Occupy Wall Street started last month with a handful of protestors speaking out against the political and financial system they believe has ignored them, but it’s now turned into a national movement, with protests taking place across the country.
Following the Keystone XL pipeline protests in Washington, climate change activists have joined the Occupy Wall Street protestors, speaking out against corporations’ lack of concern for their impact on the environment.
“For too long, Wall Street has been occupying the offices of our government, and the cloakrooms of our legislatures,” wrote Bill McKibben, co-founder of 350.org. “They’ve been a constant presence, rewarded not with pepper spray in the face but with yet more loopholes and tax breaks and subsidies and contracts. You could even say Wall Street’s been occupying our atmosphere, since any attempt to do anything about climate change always run afoul of the biggest corporations on the planet. So it’s a damned good thing the tables have turned.”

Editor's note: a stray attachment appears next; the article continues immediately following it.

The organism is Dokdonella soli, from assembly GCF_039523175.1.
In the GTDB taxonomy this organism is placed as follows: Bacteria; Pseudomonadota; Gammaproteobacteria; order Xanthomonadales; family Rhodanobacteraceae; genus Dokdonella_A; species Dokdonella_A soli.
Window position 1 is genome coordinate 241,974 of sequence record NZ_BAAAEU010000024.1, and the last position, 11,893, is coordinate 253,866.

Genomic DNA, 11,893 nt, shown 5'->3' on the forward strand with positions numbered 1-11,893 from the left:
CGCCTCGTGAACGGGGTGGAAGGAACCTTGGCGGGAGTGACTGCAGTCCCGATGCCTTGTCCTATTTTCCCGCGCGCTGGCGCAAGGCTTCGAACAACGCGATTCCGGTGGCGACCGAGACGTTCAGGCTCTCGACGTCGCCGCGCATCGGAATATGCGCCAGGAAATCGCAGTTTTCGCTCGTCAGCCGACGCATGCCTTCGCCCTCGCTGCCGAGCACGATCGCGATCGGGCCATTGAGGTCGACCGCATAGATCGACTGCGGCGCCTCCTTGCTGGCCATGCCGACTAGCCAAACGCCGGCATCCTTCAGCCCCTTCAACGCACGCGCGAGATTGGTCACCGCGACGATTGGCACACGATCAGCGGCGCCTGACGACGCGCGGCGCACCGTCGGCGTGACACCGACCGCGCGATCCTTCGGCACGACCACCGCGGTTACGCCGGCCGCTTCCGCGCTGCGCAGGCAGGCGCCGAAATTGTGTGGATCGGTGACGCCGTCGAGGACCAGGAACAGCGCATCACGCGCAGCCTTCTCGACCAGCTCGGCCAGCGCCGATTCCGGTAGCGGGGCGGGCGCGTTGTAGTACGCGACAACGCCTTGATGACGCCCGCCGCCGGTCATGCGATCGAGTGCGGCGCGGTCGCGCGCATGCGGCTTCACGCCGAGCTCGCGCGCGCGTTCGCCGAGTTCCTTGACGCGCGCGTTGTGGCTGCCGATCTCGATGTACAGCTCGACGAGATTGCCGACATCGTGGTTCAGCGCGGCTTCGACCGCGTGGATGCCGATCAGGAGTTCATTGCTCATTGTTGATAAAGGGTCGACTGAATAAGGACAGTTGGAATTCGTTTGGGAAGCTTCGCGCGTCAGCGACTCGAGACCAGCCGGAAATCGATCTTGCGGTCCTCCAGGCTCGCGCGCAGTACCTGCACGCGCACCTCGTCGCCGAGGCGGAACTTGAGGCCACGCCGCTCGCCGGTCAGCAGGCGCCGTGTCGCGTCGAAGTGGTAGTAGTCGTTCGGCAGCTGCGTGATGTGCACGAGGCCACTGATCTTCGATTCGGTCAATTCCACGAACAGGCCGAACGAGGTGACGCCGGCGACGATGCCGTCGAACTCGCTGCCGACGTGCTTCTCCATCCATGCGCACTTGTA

Along with 350.org, groups of youth and environmental activists, led by the Energy Action Coalition, have been holding “sleep-ins” at the U.S. Department of State to protest the Keystone XL pipeline.
Supporters of the climate change movement are only a small part of the many voices camped along the street in New York who are concerned about political and financial inequality in the U.S. However, the impact of corporations and their role in climate change is becoming yet another significant concern in the Occupy Wall Street protests.